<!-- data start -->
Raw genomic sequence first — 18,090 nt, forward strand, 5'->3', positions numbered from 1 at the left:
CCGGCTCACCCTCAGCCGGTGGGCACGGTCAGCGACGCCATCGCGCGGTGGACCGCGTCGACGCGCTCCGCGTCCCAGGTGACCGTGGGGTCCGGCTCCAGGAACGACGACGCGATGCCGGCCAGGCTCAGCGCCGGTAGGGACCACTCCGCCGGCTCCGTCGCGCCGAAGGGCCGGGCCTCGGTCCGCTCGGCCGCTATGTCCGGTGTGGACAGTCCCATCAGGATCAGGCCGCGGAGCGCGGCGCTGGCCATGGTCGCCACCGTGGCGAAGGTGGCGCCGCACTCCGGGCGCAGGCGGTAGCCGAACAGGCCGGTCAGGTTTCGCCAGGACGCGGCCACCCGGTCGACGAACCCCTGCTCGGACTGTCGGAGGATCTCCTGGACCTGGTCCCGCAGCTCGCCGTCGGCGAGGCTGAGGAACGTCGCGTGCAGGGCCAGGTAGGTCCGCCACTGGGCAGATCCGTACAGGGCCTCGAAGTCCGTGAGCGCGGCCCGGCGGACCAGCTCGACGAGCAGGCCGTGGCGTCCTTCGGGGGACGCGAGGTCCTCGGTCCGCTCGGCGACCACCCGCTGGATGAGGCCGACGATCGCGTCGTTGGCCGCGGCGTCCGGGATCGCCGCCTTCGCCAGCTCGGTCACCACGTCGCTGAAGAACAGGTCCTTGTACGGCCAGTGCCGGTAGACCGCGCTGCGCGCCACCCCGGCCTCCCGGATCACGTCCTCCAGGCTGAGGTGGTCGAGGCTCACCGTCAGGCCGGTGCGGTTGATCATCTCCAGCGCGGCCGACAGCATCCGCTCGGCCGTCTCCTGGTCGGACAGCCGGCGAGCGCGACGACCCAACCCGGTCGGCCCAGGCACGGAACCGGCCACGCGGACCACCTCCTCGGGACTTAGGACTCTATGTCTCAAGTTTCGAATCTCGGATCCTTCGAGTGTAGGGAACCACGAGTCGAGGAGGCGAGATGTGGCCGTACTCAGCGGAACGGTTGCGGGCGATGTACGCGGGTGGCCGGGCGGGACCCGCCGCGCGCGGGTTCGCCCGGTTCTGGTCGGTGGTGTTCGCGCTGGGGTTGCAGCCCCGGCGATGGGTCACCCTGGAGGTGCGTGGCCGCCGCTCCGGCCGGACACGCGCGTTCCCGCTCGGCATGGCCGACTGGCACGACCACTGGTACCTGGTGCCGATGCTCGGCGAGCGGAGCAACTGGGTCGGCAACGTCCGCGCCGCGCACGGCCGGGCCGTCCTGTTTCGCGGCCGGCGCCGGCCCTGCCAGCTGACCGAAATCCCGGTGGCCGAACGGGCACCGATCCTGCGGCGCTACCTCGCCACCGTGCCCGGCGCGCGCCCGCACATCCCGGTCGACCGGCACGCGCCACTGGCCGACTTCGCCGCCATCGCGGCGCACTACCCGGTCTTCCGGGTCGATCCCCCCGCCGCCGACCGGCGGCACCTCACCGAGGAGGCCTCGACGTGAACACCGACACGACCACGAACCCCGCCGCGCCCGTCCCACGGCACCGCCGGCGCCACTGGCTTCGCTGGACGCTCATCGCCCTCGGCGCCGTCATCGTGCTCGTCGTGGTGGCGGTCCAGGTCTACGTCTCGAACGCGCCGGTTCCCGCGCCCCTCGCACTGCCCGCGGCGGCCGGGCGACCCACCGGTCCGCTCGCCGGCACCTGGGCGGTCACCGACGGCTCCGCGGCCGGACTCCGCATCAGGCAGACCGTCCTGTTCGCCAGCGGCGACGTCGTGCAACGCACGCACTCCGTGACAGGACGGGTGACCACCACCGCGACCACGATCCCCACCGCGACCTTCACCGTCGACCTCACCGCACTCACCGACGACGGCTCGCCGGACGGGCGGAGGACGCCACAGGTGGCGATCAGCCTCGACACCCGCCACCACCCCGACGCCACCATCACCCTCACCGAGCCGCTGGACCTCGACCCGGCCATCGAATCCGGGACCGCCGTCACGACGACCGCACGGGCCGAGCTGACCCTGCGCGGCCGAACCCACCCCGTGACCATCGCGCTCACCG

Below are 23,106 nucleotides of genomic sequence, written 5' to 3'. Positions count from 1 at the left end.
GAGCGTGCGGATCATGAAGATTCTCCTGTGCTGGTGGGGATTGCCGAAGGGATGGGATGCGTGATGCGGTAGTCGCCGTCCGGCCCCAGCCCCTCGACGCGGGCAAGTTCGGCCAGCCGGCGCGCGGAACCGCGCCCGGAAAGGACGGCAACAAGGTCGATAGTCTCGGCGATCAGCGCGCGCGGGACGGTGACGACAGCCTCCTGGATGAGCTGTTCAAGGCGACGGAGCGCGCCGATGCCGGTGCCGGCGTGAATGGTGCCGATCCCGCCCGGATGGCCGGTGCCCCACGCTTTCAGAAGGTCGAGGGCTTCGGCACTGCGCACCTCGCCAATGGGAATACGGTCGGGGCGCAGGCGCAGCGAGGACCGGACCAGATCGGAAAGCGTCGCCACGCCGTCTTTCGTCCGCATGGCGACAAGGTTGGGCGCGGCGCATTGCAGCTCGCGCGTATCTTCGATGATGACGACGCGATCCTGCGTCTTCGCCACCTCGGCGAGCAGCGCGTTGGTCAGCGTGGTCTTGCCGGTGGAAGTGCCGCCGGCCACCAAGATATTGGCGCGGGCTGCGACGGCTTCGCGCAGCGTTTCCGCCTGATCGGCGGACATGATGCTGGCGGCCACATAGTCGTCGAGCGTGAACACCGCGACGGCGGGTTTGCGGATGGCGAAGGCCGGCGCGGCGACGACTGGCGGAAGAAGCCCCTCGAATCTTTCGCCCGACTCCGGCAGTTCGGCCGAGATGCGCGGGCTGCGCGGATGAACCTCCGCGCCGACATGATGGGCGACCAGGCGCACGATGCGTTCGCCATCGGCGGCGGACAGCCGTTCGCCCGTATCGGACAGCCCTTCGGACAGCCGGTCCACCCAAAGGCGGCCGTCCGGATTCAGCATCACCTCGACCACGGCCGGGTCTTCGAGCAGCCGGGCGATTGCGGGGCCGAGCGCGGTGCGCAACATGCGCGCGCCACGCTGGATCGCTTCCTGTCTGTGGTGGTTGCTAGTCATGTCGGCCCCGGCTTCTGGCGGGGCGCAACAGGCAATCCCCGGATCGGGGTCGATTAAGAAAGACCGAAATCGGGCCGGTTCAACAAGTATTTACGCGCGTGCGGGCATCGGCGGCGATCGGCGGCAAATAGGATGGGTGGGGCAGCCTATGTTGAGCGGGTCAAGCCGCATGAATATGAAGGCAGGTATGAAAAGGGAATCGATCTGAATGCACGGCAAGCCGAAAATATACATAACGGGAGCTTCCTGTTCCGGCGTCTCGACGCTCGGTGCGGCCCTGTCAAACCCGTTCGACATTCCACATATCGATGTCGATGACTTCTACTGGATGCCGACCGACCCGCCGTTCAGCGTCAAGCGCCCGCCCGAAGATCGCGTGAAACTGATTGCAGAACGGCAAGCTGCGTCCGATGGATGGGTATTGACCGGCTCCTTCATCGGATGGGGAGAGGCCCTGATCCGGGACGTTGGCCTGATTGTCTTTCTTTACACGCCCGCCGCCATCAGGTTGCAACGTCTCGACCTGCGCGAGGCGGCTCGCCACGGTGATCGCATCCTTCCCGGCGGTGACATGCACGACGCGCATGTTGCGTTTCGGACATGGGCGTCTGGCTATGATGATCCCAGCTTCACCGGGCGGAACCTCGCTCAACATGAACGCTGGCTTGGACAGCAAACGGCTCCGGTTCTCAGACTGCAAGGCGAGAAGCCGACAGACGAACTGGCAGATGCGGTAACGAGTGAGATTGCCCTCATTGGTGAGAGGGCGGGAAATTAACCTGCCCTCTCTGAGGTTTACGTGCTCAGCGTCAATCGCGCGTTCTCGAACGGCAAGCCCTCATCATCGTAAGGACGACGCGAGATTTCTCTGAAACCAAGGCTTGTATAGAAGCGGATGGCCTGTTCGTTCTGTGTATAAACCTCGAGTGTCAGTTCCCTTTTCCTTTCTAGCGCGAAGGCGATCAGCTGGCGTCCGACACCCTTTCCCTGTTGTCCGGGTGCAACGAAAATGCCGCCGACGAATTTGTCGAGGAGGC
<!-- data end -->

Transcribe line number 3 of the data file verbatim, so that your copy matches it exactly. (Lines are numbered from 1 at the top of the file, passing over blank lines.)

Below are 23,106 nucleotides of genomic sequence, written 5' to 3'. Positions count from 1 at the left end.